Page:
National

Shots - Health News
3:19 pm
Thu February 7, 2013

Catholic Bishops Reject Compromise On Contraceptives

Cardinal Timothy Dolan of New York, president of the United States Conference of Catholic Bishops, said the administration's attempted compromise on contraceptive coverage is unacceptable.
Patrick Semansky AP

Originally published on Thu February 7, 2013 5:28 pm

It seems the third time wasn't the charm, after all.

The United States Conference of Catholic Bishops has officially rejected the Obama Administration's latest attempt to ensure that women with health insurance get access to no-cost contraceptive coverage without violating the rights of religious employers.

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Shots - Health News
2:29 pm
Thu February 7, 2013

Botulism From 'Pruno' Hits Arizona Prison

If you must make pruno, avoid potatoes.
iStockphoto.com

Originally published on Mon February 11, 2013 5:10 pm

Well, it has happened again. Twice.

Inmates at a maximum security prison in Arizona were stricken with botulism after consuming homemade hooch that's called "pruno" inside the big house.

Eight inmates wound up in the hospital in November after drinking the stuff. In August, four prisoners at the same facility were hospitalized.

The symptoms of botulism include blurred vision, dry mouth and difficulty swallowing and breathing.

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NPR Story
1:46 pm
Thu February 7, 2013

A Preview Of Brennan's Confirmation Hearings

Originally published on Thu February 7, 2013 3:12 pm

Transcript

NEAL CONAN, HOST:

This is TALK OF THE NATION. I'm Neal Conan in Washington. This afternoon, the Senate Intelligence Committee takes up the nomination of John Brennan to be the next director of the CIA, a hearing that will feature a festival of euphemisms. One man's targeted killing is another man's assassination.

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NPR Story
1:46 pm
Thu February 7, 2013

With Pot Legalized, States Enter Uncharted Waters

Originally published on Thu February 7, 2013 3:14 pm

Transcript

NEAL CONAN, HOST:

This is TALK OF THE NATION. I'm Neal Conan in Washington. When Colorado and Washington state voted to legalized recreational marijuana last November, they moved their states into uncharted waters. It's one thing to say possession of an ounce of pot is legal; it's another to set up a way to regulate this new business.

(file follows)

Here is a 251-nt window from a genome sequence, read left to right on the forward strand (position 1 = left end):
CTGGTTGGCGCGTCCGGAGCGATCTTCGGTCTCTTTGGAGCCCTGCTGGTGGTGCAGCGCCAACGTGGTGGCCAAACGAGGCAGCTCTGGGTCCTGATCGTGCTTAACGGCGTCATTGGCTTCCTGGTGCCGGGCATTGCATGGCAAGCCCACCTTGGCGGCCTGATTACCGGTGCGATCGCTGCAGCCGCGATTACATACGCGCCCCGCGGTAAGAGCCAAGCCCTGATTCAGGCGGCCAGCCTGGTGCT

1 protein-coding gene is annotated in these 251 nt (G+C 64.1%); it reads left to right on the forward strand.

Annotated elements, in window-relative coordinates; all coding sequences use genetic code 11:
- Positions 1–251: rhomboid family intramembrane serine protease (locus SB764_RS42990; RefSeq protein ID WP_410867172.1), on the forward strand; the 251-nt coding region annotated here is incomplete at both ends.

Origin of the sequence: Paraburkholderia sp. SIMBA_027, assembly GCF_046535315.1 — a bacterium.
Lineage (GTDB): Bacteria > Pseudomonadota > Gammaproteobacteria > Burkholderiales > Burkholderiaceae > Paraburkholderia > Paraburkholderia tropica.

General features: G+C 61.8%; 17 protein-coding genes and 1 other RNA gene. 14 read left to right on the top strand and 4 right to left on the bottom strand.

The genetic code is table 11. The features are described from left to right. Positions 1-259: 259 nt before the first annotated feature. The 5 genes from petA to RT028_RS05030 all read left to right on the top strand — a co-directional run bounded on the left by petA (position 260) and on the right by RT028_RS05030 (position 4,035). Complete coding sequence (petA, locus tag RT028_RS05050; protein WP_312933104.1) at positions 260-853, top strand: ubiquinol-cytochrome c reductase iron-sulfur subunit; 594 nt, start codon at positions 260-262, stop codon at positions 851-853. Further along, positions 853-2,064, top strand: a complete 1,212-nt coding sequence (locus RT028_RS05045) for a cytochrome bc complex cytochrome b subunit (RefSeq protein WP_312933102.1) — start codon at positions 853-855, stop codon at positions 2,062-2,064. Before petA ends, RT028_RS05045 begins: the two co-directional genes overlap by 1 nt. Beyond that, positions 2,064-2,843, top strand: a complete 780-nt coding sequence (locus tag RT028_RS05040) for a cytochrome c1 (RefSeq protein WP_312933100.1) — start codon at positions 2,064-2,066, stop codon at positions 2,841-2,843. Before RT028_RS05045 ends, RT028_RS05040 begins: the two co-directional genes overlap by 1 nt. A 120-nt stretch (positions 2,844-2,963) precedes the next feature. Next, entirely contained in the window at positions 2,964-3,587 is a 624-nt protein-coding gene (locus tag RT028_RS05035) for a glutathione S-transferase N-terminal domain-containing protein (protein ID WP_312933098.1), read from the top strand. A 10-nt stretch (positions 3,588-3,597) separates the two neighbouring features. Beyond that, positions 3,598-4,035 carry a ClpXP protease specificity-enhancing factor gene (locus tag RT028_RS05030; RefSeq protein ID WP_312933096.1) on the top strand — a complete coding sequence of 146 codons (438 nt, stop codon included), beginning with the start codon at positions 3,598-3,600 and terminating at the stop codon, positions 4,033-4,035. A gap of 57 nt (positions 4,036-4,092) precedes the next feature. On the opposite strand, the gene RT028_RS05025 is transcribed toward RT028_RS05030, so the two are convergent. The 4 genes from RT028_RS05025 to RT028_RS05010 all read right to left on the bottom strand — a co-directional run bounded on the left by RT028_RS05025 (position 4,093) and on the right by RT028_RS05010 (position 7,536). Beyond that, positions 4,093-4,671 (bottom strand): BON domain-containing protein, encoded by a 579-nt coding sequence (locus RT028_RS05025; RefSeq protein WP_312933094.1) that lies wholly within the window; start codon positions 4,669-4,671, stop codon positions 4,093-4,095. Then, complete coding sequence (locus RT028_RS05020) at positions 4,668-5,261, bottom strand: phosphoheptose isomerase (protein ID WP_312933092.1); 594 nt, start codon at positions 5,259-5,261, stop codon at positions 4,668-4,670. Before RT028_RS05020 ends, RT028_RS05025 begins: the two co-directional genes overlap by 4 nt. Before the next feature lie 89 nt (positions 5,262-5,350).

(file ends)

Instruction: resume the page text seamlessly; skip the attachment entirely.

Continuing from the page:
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The Salt
12:09 pm
Thu February 7, 2013

Chain Restaurants Boost Sales With Lower-Calorie Foods

Ordering the small fries? You're part of a trend.
iStockphoto.com

Originally published on Thu February 7, 2013 2:54 pm

Lower-calorie foods are driving growth and profits for chain restaurants, according to fresh research, suggesting that people are making smarter choices when it comes to burgers and fries.

We're still ordering the burger and fries, mind you. But we're going for smaller portions and shunning sugary drinks. French fry sales dropped about 2 percent from 2006 to 2011, while sales of lower-calorie beverages rose 10 percent, the study found.

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Around the Nation
11:56 am
Thu February 7, 2013

Ending Saturday Delivery, End Of The Post Office?

Originally published on Thu February 7, 2013 3:28 pm

Transcript

MICHEL MARTIN, HOST:

This is TELL ME MORE from NPR News. I'm Michel Martin. Yesterday we told you about how middle class paychecks are feeling the pinch right now for a number of reasons - healthcare co-pays and premiums, rising gas prices, among other reasons. Today we want to tell you who is doing well. And we'll tell you that conversation in just a few minutes.

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Music
11:56 am
Thu February 7, 2013

Mixing Blues and the Nakota Nation In Music

Originally published on Thu February 7, 2013 3:28 pm

Transcript

MICHEL MARTIN, HOST:

I'm Michel Martin and this is TELL ME MORE from NPR News. The blues have always been a way to get at some of life's tougher trials and Otis Taylor's music is no different. Taylor, who calls himself a trans-blues musician, has taken on big themes like murder, racism and poverty in previous albums, but his latest album - his 13th and he says his emotional - started with four little words.

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Shots - Health News
10:06 am
Thu February 7, 2013

Despite Rocky Economy, Money For Global Health Remains Solid

After going through a huge growth spurt, money for global health has plateaued recently. The U.S. government remains the biggest donor, but private charities like the Bill & Melinda Gates Foundation have boosted donations.
Courtesy of the Institute for Health Metrics and Evaluation

Given the world's economic troubles, you'd probably expect money to fight HIV and other illnesses around the world to have plummeted in the past few years.

But foreign aid for global health held steady in 2011 and 2012, hovering right around $28 billion a year, a report published Wednesday finds.